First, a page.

You can do some housekeeping on the selected log with the Clear Log action if it becomes too large. This deletes all events stored in the log. To check the size of your log files, select Windows Logs or Applications and Services Logs from the Navigation pane. The Number of Events and Size are shown in the Detail pane.
You can click Save All Events As or Save All Events in Custom View As (selected events) or Save All Events As (all events) to export events from the current log to an event file. The event file has an EVTX extension.
Where would you use such functionality? Suppose you want to send your system’s health status to a third-party vendor—you can provide them with an exported event file. Or, you can archive your logs before deleting them, or send your saved logs to a centralized backup medium. Saving event logs to an event file comes in handy. Administrators click on Open Saved Log and navigate to the log location to open the saved log.
Event Viewer enables you to easily create custom views. This provides quick access if you are interested in certain types of event or events based on severity level.
Create a Custom View:
Your Custom View is now available.
Similar to saving logs in an event file, you can export Custom Views.
The XML file can be imported into Event Viewer on another system by clicking Import Custom View and navigating to the location of the file.
Event Viewer (Local) is the top node in the Navigation pane. When selected, the Overview and Summary displays in the Details pane.
Looking at this example, there were six errors trapped in the last hour, and the number of errors in the last week was 18. Click + to expand the Error listing:
Double-click on an error to open it in the Details pane.
There are other logs with their own event viewing mechanisms in Windows:
If the Windows Server is provisioned as a Domain Name Service (DNS) server, the DNS Manager is installed. In small networks, this is typically the Active Directory Domain Server.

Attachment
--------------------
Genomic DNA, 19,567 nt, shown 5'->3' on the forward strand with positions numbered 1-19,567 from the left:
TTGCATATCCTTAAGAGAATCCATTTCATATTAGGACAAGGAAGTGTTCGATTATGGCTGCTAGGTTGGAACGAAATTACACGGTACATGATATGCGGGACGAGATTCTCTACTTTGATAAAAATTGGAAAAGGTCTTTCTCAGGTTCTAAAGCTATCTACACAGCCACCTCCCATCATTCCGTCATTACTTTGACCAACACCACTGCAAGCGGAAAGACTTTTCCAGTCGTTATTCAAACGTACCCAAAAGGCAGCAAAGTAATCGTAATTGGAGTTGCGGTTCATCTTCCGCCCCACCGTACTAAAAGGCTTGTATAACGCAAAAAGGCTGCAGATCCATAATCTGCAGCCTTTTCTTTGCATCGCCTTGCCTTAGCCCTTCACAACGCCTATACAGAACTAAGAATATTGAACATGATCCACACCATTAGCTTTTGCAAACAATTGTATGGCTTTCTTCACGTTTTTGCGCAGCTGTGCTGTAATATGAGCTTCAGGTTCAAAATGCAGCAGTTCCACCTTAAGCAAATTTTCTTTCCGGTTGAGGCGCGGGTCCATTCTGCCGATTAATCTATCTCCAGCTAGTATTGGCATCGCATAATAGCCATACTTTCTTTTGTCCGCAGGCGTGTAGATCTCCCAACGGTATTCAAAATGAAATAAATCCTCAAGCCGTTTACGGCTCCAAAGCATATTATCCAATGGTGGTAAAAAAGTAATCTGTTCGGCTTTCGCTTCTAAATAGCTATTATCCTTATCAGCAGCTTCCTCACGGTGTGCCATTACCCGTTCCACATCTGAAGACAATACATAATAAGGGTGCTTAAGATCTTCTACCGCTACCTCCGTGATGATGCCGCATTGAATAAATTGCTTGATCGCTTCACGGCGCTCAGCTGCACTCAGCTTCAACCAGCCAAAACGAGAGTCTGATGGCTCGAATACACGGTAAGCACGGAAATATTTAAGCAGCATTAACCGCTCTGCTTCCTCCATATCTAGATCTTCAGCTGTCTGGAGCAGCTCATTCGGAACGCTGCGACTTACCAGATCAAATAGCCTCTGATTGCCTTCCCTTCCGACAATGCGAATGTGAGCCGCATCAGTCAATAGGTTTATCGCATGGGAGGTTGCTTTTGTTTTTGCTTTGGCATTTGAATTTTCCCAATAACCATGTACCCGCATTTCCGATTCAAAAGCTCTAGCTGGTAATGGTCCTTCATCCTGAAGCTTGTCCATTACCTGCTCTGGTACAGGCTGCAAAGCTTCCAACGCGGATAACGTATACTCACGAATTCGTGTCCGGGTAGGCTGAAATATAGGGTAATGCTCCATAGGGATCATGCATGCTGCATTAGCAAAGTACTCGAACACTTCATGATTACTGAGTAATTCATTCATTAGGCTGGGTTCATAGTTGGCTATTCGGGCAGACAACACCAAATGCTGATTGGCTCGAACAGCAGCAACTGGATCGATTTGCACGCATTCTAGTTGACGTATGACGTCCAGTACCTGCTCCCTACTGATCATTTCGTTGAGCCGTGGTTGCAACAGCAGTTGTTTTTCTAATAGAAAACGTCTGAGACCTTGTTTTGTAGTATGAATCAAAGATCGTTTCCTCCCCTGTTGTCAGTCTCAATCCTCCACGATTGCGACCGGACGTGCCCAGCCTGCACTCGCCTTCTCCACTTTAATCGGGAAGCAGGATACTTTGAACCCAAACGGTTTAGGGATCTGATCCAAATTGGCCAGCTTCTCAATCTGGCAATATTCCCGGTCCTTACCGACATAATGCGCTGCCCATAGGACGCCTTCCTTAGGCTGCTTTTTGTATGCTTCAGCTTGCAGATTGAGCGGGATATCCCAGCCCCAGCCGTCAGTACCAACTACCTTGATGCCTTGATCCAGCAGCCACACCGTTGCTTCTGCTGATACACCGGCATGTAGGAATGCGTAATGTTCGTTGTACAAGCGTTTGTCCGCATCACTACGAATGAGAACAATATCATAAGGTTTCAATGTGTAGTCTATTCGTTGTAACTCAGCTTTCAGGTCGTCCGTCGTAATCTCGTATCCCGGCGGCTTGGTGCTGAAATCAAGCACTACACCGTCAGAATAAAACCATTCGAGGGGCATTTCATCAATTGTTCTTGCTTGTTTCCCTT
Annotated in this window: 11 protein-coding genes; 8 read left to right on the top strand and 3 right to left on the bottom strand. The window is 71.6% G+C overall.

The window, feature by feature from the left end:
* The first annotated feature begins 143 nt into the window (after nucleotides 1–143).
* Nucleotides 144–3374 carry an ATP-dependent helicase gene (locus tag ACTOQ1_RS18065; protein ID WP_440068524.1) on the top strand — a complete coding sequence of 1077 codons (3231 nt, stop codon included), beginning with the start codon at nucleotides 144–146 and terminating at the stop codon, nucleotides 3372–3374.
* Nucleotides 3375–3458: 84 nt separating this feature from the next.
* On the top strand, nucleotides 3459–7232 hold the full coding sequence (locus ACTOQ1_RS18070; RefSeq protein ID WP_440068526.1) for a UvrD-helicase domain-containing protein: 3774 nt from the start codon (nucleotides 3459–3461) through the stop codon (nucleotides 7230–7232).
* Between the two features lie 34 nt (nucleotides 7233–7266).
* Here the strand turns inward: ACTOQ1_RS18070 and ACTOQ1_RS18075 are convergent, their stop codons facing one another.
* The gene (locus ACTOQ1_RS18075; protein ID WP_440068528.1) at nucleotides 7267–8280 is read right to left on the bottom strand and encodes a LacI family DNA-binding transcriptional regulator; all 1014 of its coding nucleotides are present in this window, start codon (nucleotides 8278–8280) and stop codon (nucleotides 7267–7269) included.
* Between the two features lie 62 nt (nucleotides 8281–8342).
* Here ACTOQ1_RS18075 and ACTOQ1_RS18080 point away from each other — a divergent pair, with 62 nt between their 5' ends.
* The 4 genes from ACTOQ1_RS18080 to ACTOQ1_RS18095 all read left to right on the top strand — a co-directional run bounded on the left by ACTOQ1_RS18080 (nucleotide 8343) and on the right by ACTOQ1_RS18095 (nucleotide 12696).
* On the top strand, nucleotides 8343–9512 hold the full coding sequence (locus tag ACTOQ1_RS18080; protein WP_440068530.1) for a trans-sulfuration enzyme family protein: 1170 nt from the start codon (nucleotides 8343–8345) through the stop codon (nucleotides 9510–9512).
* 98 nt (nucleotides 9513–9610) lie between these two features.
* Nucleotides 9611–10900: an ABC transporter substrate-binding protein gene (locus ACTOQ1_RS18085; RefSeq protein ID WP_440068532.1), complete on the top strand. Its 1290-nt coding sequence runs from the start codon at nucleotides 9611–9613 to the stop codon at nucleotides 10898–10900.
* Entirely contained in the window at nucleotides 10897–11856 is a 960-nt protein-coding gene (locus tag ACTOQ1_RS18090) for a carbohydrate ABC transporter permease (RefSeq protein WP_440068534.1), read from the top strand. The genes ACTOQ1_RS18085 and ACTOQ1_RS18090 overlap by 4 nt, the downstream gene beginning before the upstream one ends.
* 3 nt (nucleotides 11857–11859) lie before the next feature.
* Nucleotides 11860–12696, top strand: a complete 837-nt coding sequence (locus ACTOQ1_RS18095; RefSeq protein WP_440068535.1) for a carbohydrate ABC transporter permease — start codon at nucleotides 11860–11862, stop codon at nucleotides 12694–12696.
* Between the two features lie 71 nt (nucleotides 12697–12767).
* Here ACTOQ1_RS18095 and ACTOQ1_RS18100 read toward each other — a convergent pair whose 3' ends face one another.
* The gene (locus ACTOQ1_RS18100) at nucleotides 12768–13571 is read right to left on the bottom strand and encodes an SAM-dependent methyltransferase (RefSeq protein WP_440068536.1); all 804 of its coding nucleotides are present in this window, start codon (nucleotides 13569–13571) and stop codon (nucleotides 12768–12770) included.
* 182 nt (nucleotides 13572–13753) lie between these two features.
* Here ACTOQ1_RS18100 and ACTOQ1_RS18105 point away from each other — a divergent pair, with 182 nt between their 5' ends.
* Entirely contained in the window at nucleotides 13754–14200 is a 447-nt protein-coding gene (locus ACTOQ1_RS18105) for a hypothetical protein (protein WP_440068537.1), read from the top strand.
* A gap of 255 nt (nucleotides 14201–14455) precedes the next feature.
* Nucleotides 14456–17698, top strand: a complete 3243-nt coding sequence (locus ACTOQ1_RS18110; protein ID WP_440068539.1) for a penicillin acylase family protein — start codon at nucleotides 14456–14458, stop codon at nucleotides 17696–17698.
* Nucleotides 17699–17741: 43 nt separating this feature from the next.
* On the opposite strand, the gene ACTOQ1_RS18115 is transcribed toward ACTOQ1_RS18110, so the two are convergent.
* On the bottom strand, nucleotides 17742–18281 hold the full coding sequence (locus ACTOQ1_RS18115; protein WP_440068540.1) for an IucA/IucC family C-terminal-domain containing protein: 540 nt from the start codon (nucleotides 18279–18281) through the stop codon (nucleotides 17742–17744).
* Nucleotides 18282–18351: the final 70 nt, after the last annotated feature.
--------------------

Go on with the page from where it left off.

DNS Manager has its own list of events:
Windows Server Failover Clustering service enables two or more Windows servers to work as a cluster—a fault tolerant configuration where one server’s physical hardware failure is automatically detected and replaced by the other server. Windows Server Failover Clustering service automatically re-routes all network traffic to the healthy instance, creating a highly available environment. In a cluster, applications connect to a common access point—a virtual IP or a cluster name—and Windows routes all traffic to the correct node. When a fault does happen, applications continue to work as usual. Windows Server Failover Clustering is used as the foundation of modern SQL Server HA solutions like AlwaysOn Availability Groups.
The Failover Cluster Manager is a Windows built-in application with its own Event Viewer. Using this Event Viewer, system administrators can troubleshoot when their cluster fails or stops functioning as expected. The following screenshot shows the Cluster Manager event viewer node in the Navigation pane. Selecting this node will show cluster-related events.
The Internet Information Services access logs include information about requested URIs and status indicating whether the response was successfully served. It writes these logs as files in the W3C Extended Log Format. This format is a type of comma-separated value (CSV). The log file location is specified within the IIS Manager Logging settings. By default, the location is:
For example, here’s a log file on C:, with W3SVC1 as the virtual host and u_ex150428 as a file name coded with the date 2015-04-28:
Here’s an excerpt from the log file. The column definition is in a comment. The request for /manager/html returned a 404 status code as the page doesn’t exist.
#Software: Microsoft Internet Information Services 7.5 #Version: 1.0 #Date: 2015-04-28 12:12:05 #Fields: date time s-ip cs-method cs-uri-stem cs-uri-query s-port cs-username c-ip 2015-04-28 02:51:38 10.211.14.109 GET /manager/html - 80 - 188.8.131.52 Mozilla/5.0+(compatible;+MSIE+10.0;+Windows+NT+6.2;+WOW64;+Trident/6.0) - 404 0 64 4850
Task Scheduler runs background tasks and applications on a scheduled basis, much like the Linux cron subsystem. An example is a nightly backup script that backs up local SQL Server databases.
Each task has associated history events you can view in the Task Scheduler Detail pane:
Windows and associated applications record various events in multiple logs. Trapping and understanding these events are a key part of a system administrator’s role. This guide explores how you can use different methods to collect, centralize, and protect these logs.
What tools do you use to monitor events and system health? Add a comment to let us know!